1. be able to a**es a position 2. chose appropriate candidate moves 3. calculate variations 4. a**es the positions resulting from your analysis 5. chose the best candidate move.
To a**es a position you need positional and tactical tools you'll need these skills to calculate variations as well.
Samuel Reshevsky acquired these skills by playing thousands of games as a child but I should think that a few very good books would give you a leg up on the whole process.
5 ( +1 | -1 ) soikinsapparently I missed spelled the word "assess" ! lol
26 ( +1 | -1 ) honololouUSCF ratings run alittle higher than Fide ratings I read that it's about 100 rating points so a USCF expert rating 2000 to 2199 would be about 1900 to 2099 fide. So I chose a number right in the middle.
79 ( +1 | -1 ) Private message from brobishkin: Hello, baseline!!! I would state the number of books from novice to expert would be from 10 to 20 books on the various aspects of the game (openings, middle game, endgame, tactics, as well as strategies) with a time consumption of 2 to 5 years depending on the individuals heart and natural abilities...
Private message from baseline: Hello, brobishkin! thanks for the message, I have been thinking about writing a article for my website on how to chose your next move. I realized that to assess the position make a plan and calculate and chose from the candidates requires that you come to the board with a number of chess tools. Which begs the question what tools and how do you acquire them?
14 ( +1 | -1 ) No Book!I have never read a chess book!
5 ( +1 | -1 ) You really shouldn't brag about that.
"Play Like a Grandmaster" Alexander Kotov "How to Reassess Your Chess" Jeremy Silman "The Reassess Your Chess Workbook" Silman
B.) Analyze Candidate Moves and Calculate Results
"Think Like a Grandmaster" Kotov "How to Think in Chess" Przewoznik & Soszynski
18 ( +1 | -1 ) oh my...brag about it? ... gee thats not nice... baseline, i would be interrested in what you have to say about it, instead of following the lines you/they made up in your/their heads... kai
42 ( +1 | -1 ) dear me...kai_sim here's what I think,
I think tyekanyk was addressing ageel.
I think brobishkin is banished from the forums but thought the question interesting enough to send me a personal message.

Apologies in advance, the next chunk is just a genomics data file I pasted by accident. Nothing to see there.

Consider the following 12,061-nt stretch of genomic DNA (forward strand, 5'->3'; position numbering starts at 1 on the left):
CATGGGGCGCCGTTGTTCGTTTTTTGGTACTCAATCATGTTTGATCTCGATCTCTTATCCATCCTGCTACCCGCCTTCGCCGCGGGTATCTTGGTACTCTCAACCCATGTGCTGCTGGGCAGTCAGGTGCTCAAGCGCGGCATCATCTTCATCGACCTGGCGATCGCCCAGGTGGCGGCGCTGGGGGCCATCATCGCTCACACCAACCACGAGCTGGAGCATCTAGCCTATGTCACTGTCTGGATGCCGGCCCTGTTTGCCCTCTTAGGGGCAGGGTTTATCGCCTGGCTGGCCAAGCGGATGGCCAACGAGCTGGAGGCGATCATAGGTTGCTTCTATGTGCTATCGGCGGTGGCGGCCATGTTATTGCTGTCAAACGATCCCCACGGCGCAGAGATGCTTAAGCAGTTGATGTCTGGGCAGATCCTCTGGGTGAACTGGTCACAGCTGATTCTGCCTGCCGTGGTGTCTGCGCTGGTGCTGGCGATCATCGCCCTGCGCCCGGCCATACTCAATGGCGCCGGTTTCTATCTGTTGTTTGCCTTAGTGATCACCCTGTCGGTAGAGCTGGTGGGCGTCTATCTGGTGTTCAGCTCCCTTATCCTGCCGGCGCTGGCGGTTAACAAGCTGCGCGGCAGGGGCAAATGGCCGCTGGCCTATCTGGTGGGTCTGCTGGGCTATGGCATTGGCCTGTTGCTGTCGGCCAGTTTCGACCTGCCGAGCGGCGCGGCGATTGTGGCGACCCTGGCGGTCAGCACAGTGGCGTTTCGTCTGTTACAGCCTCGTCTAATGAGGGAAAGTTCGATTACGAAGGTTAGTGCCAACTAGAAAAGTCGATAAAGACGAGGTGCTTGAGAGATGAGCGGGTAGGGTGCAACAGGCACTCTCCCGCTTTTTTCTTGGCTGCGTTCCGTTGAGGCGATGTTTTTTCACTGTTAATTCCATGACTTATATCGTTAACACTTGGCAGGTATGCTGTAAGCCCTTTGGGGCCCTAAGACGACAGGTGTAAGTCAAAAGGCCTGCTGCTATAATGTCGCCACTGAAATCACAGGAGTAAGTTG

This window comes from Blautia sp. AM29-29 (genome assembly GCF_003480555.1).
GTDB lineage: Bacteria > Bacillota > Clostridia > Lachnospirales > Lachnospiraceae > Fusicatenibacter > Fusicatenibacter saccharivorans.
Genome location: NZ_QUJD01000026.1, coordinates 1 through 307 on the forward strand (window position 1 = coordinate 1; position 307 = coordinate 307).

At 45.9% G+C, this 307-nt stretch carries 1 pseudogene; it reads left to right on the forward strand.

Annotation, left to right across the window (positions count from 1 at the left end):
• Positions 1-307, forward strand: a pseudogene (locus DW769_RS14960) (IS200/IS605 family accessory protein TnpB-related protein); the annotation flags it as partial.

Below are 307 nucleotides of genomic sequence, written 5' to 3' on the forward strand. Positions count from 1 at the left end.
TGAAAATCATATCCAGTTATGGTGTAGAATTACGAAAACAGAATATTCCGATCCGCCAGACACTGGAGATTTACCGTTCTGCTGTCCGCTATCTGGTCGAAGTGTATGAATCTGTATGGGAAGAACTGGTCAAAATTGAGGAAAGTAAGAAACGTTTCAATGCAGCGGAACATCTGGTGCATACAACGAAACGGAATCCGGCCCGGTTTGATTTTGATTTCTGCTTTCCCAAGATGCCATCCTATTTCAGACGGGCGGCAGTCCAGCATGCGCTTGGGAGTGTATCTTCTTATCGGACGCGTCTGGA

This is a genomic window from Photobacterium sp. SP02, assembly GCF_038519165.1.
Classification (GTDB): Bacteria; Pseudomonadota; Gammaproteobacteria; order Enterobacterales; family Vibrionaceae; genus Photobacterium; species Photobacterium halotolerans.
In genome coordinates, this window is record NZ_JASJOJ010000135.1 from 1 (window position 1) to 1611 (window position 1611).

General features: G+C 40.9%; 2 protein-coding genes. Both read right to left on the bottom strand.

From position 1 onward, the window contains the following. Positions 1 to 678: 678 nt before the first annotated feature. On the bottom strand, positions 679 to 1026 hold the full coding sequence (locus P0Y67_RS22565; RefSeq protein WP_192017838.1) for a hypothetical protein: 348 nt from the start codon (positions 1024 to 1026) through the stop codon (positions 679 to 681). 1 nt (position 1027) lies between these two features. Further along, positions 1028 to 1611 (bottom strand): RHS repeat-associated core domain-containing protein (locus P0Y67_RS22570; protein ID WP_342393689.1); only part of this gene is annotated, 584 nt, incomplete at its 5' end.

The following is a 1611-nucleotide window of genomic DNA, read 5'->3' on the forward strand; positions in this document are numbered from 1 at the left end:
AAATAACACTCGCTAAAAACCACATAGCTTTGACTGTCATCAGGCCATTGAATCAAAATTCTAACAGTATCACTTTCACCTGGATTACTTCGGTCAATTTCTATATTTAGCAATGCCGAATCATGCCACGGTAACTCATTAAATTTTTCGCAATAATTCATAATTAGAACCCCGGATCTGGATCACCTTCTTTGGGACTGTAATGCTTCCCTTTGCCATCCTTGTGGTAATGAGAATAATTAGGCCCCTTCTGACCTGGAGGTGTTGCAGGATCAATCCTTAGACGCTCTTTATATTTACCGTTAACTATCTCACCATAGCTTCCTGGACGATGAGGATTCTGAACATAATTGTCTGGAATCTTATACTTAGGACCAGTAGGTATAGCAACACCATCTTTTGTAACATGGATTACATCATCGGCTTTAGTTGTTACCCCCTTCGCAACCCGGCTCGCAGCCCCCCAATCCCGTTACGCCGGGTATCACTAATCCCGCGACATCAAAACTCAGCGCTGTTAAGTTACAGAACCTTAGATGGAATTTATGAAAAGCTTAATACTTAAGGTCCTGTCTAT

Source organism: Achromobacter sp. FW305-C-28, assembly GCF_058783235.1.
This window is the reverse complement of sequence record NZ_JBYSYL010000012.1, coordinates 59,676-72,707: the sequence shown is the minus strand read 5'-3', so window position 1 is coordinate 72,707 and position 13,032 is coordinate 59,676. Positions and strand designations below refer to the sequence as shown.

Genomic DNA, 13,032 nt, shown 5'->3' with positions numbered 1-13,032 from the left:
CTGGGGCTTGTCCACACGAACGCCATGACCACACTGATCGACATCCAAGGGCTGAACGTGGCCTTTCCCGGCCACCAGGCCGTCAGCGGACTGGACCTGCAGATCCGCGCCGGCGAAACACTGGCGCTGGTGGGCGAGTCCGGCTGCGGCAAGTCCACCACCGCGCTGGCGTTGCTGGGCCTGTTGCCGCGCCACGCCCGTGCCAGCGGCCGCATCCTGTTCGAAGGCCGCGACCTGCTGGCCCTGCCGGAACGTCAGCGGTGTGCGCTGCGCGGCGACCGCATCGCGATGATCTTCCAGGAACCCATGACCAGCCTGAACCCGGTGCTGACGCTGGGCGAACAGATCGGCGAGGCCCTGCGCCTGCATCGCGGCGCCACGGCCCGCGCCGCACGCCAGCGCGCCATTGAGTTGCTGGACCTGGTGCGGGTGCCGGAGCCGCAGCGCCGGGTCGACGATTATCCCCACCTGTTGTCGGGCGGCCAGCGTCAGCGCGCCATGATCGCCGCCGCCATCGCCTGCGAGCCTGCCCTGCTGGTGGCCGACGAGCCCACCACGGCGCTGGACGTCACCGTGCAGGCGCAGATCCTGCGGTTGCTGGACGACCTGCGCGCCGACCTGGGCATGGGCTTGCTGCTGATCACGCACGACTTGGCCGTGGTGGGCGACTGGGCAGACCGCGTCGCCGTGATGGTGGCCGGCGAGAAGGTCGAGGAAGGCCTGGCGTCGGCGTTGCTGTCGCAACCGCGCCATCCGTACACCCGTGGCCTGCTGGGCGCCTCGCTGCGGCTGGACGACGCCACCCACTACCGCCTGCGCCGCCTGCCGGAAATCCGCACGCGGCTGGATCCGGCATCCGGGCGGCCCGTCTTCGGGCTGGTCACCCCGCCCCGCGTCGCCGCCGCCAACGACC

I think the voices I hear in my head are all mine.
I think soikins has thought of a very good way to improve your game.
I think in chess there is seldom a single answer to any one question unless it's a mate in one.
48 ( +1 | -1 ) baselines listI just wanted to mention that how such a list would look like largely depends on where one lives. For example I have or have read only few of those books on baselines list. But I live in Latvia, a country that borders with Russia, and I have no problems with russian so... my list would be completely different, only dublicats would be the ones translated from russian like Kotovs or Shereshevskys books.
83 ( +1 | -1 ) the listGood Point, soikins the list should really be things you need to learn rather than books.for example:
a beginner's book
a book that explains opening theory in concepts rather than variations a openings reference book a book that tells you how to put together an opening repertoire
a book on positional theory a book on that explains tactics lots of tactical puzzles
a book on elementary endings a book with more complex endgame theory a reference book on endgames
a book that explains how to evaluate or assess a position
a book that tells you how to calculate candidate moves efficiently
there are books that combine some of these items.
having a chess coach could eliminate the need for some of these etc.
7 ( +1 | -1 ) tyekanyk...Chess is not something you learn..It is some thing you understand -Korchnoi
75 ( +1 | -1 ) the list There are no amount of books that will make you a Master or Expert it takes years of practice to learn positional play unless your a gifted young Alexander Alekhine or Gary Kasparov. You have to play against strong players alot and only with time and experince you can develop positional 'instinct' when a player has it they are able to select the proper course of action when 2 or perhaps 5 moves all look very good : There are many things that make a Master who he or she is beside being good with rooks like fighting spirit not quitting or giving up discipline, being mentally very strong and not cracking under different kinds of pressure.